Without comes from a group of images in which the favored display method – in a continuous line on all of the walls of a given space – was chosen to create an insistent rhythm, an allusion to the traditional configuration of beds in hospices, hospitals, homeless and migrant shelters, etc. Viewers, passing this row in review, find themselves in the position of visitors strolling from one bed to another. The beds are empty. Yet every one of them is a powerful evocation of the human body. The sheets bear lasting traces of that presence. Sometimes they are crumpled and stained, or, on the contrary, neatly made up with a care that betrays the importance they have to those men and women for whom this is a last refuge for their privacy. A few objects emphasize that idea of a protective space for particularly fragile people. This is a place where people read, pray, or exist in a body that is being cared for of course, but also through thoughts and memories, as well as hopes clung to with the power of despair. The poetry that emanates from these images is in the realm of the ineffable. It is a poetry both of absence and of regret, of the missed connections between these suffering beings and our own fragility; the flaw or fault line, which, often unexpectedly, reveals the share of humanity in us that makes us fully-fledged human beings. By inviting us to look at these beds, one after the other, in a repeated pattern, Paolo Topy enables us to live the other’s experience through their absence. Circulating amongst these beds, we become attentive to the slightest detail that might express a presence. Imperceptibly, we become attentive to the other. This attention makes each of us the eyewitness to the distress that we too often feign to ignore, awakening our too often sleeping consciences.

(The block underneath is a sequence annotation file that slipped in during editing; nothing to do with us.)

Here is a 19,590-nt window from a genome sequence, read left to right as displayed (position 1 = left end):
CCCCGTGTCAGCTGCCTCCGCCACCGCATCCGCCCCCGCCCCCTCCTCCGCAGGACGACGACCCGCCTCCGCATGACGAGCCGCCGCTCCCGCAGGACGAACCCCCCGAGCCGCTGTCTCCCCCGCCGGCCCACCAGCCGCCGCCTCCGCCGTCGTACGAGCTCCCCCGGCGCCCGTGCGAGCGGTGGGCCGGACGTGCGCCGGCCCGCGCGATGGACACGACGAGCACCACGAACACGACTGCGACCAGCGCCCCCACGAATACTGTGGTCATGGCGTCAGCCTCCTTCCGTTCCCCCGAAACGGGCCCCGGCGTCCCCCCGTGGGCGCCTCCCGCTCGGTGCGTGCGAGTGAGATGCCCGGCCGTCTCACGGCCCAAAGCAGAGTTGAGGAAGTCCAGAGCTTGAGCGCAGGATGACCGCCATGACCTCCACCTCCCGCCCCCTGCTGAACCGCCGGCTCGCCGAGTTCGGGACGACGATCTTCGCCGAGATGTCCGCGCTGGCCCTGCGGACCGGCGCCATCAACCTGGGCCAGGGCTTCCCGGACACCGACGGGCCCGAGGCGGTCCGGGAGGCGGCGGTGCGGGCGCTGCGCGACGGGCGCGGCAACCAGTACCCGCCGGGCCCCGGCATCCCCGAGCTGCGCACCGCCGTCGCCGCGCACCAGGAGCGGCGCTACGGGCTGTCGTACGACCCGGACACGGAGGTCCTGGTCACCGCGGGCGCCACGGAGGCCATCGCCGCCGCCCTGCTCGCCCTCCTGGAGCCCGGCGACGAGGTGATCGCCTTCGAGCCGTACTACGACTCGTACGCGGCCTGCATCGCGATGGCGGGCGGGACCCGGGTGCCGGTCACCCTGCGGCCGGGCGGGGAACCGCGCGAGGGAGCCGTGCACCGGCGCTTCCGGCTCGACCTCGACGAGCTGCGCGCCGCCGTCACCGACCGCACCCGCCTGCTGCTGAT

Yves Peltier

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